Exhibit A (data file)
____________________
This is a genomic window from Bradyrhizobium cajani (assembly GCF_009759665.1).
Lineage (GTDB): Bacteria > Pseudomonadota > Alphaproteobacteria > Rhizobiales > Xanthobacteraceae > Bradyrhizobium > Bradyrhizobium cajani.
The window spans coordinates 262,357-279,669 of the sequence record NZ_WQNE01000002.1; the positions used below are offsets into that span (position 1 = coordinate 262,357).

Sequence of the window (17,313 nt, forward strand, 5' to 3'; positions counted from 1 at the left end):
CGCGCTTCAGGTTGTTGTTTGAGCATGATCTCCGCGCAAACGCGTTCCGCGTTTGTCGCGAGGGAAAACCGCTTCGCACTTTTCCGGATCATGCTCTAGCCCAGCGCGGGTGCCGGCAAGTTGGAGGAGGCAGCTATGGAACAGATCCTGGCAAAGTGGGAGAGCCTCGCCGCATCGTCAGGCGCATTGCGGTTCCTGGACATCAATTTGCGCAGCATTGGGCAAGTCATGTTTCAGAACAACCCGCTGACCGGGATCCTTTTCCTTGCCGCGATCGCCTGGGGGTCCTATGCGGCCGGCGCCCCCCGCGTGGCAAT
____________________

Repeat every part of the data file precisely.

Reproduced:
This is a genomic window from Bradyrhizobium cajani (assembly GCF_009759665.1).
Lineage (GTDB): Bacteria > Pseudomonadota > Alphaproteobacteria > Rhizobiales > Xanthobacteraceae > Bradyrhizobium > Bradyrhizobium cajani.
The window spans coordinates 262,357-279,669 of the sequence record NZ_WQNE01000002.1; the positions used below are offsets into that span (position 1 = coordinate 262,357).

Sequence of the window (17,313 nt, forward strand, 5' to 3'; positions counted from 1 at the left end):
CGCGCTTCAGGTTGTTGTTTGAGCATGATCTCCGCGCAAACGCGTTCCGCGTTTGTCGCGAGGGAAAACCGCTTCGCACTTTTCCGGATCATGCTCTAGCCCAGCGCGGGTGCCGGCAAGTTGGAGGAGGCAGCTATGGAACAGATCCTGGCAAAGTGGGAGAGCCTCGCCGCATCGTCAGGCGCATTGCGGTTCCTGGACATCAATTTGCGCAGCATTGGGCAAGTCATGTTTCAGAACAACCCGCTGACCGGGATCCTTTTCCTTGCCGCGATCGCCTGGGGGTCCTATGCGGCCGGCGCCCCCCGCGTGGCAAT